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Fair & Lovely - Desiring Whiteness
Somewhat to do with previous post (#80):
There was a protest by Korean directors against the foreign (American) cinema quota-cut that their government did when it struck a trade deal with the US. Until then it had been the case that, to protect Korean cinema, theatres could only show non-Korean films (which was of course, mostly American) on about 50% of the days in the year. But then in 2006, the US and the Korean government had trade talks and Korea promised cuts in the quota to the US.

Some links I could find:
- http://www.abc.net.au/news/newsitems/200...556034.htm
<b>S Korea trades film quota for US free trade</b> - January 26, 2006
- http://www.asiamedia.ucla.edu/article-east...?parentid=40149
<b>KOREA: Directors clash with daily over screening quota cut</b> - March 1, 2006
- http://www.variety.com/article/VR111793913...oryid=1442&cs=1
<b>Korea bizzers move to save screen quota</b> - Mar. 2, 2006
- http://ifcblog.ifctv.com/ifc_blog/2006/05/..._cannes_sn.html
<!--QuoteBegin-->QUOTE<!--QuoteEBegin-->From Kim Hyun at Yonhap News: - 05.23.06
The Cannes Film Festival has given unanimous support to South Korean movie industry personnel fighting a trade deal with Washington that would cut a screen quota for domestic movies, according to its statement released here Monday.
About 70 Korean directors, actors and movie staff are in Cannes to publicize their protest. They have demonstrated publicly in South Korea to reverse the policy to cut a quota in theaters for homegrown movies. The reduction was a years-long demand from Washington under the influence of major U.S. studios.<!--QuoteEnd--><!--QuoteEEnd-->Back then, two of my Korean friends spoke about this and saw this as the US pushing their movies and culture onto Korea (did Korean films get shown in large numbers in the US; or for that matter, do Dutch or French or German movies; or even English ones from the UK which are at least in the English language?)
It would also end up monopolising the country's cinema and film-revenue; and that wouldn't be fair competition because the local industry did not have the money power that US studios have. Worse still, they even thought that US movies were subtle and not-so-subtle attempts at influencing Korean people and lifestyle (social engineering, basically)

I think this could make self-perceptions in Korea worse. There's no way people in Asia, like India and Korea, or Africa or elsewhere are going to ever look American/European. But if one is constantly bombarded by tv playing western stuff, which will work as adverts for what is supposedly fashionable, glamorous, attractive, then it is going to influence at least some percentage of the viewing population.
And as is evident, this even happens to a limited extent in other western countries, like Australia (post 80), where younger people are definitely influenced by the constant American television.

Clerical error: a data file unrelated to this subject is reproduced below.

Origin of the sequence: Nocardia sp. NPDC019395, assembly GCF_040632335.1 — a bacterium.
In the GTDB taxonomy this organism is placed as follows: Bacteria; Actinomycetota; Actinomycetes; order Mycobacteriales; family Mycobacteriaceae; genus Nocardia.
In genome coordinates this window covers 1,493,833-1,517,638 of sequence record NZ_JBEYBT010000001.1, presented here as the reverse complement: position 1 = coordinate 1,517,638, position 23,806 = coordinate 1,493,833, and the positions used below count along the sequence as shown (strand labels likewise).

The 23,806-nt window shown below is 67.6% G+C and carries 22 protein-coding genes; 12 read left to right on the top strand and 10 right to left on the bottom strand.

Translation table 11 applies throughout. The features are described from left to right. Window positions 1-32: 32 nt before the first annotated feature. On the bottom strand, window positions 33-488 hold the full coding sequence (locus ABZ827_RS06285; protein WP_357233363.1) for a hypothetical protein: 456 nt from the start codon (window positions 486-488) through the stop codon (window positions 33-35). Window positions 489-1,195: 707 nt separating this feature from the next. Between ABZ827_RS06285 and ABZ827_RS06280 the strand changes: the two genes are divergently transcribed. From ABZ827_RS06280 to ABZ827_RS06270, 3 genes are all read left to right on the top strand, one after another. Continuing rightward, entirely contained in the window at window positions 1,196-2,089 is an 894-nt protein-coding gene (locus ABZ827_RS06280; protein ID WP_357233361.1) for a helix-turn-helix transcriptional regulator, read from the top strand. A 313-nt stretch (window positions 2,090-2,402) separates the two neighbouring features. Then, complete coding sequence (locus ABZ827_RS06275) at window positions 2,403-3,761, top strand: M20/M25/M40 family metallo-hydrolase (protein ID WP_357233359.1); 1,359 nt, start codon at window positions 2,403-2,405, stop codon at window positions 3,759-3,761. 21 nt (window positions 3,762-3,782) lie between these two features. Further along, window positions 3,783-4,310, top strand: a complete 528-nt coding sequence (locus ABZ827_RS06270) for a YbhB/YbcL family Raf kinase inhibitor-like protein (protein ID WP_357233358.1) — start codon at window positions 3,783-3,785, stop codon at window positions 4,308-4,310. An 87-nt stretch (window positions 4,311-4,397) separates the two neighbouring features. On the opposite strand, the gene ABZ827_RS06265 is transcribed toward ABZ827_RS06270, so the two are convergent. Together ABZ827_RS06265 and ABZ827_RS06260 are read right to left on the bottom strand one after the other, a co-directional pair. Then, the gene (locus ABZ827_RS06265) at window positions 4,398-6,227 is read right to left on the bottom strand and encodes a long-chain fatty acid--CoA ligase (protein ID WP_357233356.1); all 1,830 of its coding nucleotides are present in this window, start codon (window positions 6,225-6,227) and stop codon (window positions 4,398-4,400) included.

With non-western countries it's worse, because the people might even start to think that such-and-such are the 'most attractive' population while they don't find themselves equally attractive in their own right anymore.

The solution is to have lots of local programming, and also not let American stuff be the only foreign import that is played. Asian countries could bring in programmes from other Asian countries, South America, western and eastern Europe and wherever. In this way, they at least get a little bit more exposure to the fact that not everyone looks the same and that this is not a bad thing at all. It will reduce chances of idolising one population (US programming has made it a point to glamourise its programmes, which is not the case in Europe for instance - allowing both will give a bit of realism).

Going even further off from the topic:
In the last few years, I noticed that more and more American tv has replaced local programming, just like it did in Europe a decade ago. And only a few have notived and complained how British and American people play everyone from Russians to Greeks (Troy, Alexander in recent times) in movies. So one starts thinking that that is what the Ancient Greeks or Romans or present-day Russians look like, when it is just the comparitively small gene pool of the US and Britain playing them over and over again. This is a misrepresentation of the world and history.
Remember all those technicolour epics about Rome? Except for maybe Sophia Loren, that's not what the Romans looked like, yet that's what everyone conjures up now when they think of Rome.

I must say wow!

We are willing to lend a helping hand yet you are shying away with an opportunity to do a world-class paper. I just do not understand. Would you rather do a paper, which can withstand scrutiny, or would you rather do a paper, which can be shot down by a third grader?

Choice is yours!
<b>Whiteness Studies and Implications for Indian-American Identity</b>
personaly ,ive seem many beautiful blacks and many ugly whites .the skin color is not a criteria.
<!--QuoteBegin-G.Subramaniam+Feb 12 2004, 07:11 AM-->QUOTE(G.Subramaniam @ Feb 12 2004, 07:11 AM)<!--QuoteEBegin-->How do you account for the islam factor in UK and in comparing Indian Punjab vs Pakistani Punjab ?
Inbreeding, perhaps... <!--emo&Big Grin--><img src='style_emoticons/<#EMO_DIR#>/biggrin.gif' border='0' style='vertical-align:middle' alt='biggrin.gif' /><!--endemo-->
Skin color of Indians (and others)
<b>Criticism in India over skin-whitening trend</b>
<img src='http://www.mrswallace.com/Imperialism/wmb9.jpg' border='0' alt='user posted image' />
Pears' Soap. "Lightening the White Man's Burden." McClure's Magazine 13 (Oct., 1899).

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